2. I watch many of the expected TV shows for a city dwelling white dude in his 20s (30 Rock, It’s Always Sunny in Philadelphia, Top Chef, The Wire, etc), but I also love the shit out of low-rent reality shows! – particuarly the shameless stuff on VH1 and occasionally MTV.  Yeah, it’s lowbrow and super exploitative and mean-spirited, but you’re kidding yourself if you can’t find some shred of truth on the likes of Rock of Love, I Love Money, and Bromance (to name a few recent faves).  Of course, it isn’t “reality” but there’s someting I find interesting in people willfully playing caricatures of themselves while taking part in a big fake drama, then inevitably getting caught in the drama and emotionally invested in what they thought would be a big joke.  When you hear these girls on Rock of Love saying they’re in love with Bret Michaels after two weeks on the show and a total of five minutes spent with him, they’re not bullshitting.  They’re probably not “in love,” but you can’t blame them for saying so when the producers have complete control over their lives and basically keep them sleep-deprived and bored (you can’t leave the set, there’s no TV, etc) except for the moments when the intended object of their affection swoops in and whisks them away on some fairy tale date involving horses.

I could go on about this for a while, but I don’t want to get off on a tangent.  In conclusion, these shows are great because they’re like demented, totally unethical social experiments.  Yeah, it’s kind of disgusting that 90% of television is like this, but it’s not going anywhere so you might as well enjoy it.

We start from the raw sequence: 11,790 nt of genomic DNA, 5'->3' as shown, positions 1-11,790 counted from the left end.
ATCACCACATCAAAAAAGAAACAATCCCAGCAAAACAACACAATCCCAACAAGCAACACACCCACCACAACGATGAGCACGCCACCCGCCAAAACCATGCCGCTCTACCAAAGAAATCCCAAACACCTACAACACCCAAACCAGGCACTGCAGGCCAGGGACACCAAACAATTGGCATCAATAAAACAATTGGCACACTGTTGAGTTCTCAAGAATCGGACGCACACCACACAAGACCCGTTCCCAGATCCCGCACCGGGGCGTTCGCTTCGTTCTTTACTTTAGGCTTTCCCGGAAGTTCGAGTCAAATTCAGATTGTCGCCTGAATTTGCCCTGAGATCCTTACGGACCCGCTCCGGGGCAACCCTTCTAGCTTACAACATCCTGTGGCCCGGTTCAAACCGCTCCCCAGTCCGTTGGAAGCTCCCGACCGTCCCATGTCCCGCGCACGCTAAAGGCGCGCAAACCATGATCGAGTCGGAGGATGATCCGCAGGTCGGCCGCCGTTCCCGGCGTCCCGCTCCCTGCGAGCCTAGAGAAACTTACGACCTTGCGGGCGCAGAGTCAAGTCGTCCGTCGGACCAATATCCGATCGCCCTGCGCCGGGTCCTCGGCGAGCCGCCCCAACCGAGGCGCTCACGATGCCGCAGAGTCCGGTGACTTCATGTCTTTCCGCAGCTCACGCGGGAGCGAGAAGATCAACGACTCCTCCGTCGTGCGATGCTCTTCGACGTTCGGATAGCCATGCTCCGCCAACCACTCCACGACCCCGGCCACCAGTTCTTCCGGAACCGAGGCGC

3.  I have a pretty esoteric Netflix queue and I use it to try to fill in my blind spots in cinema history (wow – that sentence makes me sound like an asshole!).  There’s something about that damned service that guilts me into watching stuff I would never pick out at a video store  – maybe it’s because I’m kind of a cheap ass and I feel like I have to keep watching movies to get my money’s worth.  Although that didn’t stop me from having The New World for six months without even starting it (still haven’t seen it) and or for currently having Killer of Sheep for three months and counting!

Anyway, I plan on doing write-ups on the films I watch via Netflix that are particularly worth comment, so there’ll be some pretty random reviews posted here.  You’ve been warned.

4.  Those are definitely the three topics (new movies, TV, old movies) that I’ll be covering most, but among my other interests that might pop up from time to time are sports (although I’vebeen sort of avoiding this topic since the Eagles lost to the fucking Arizona Cardinals!), music (I’m usually the last guy to discover cool music.  Have you guys heard of MGMT?),  books (embarassed to say I’m not a big reader but I occasionally read something and flip out over it.), and much more! (although probably not)

Q: Last question.  Are you done yet?

A: Yes, I’m sorry.  That ended up getting pretty long-winded for a simple intro.  But I got started with the impassioned defense of reality TV and it was all downhill from there.

That is all for now.  Hopefully it gives you a sense of who I am and what this blog will be about.  Be back shortly.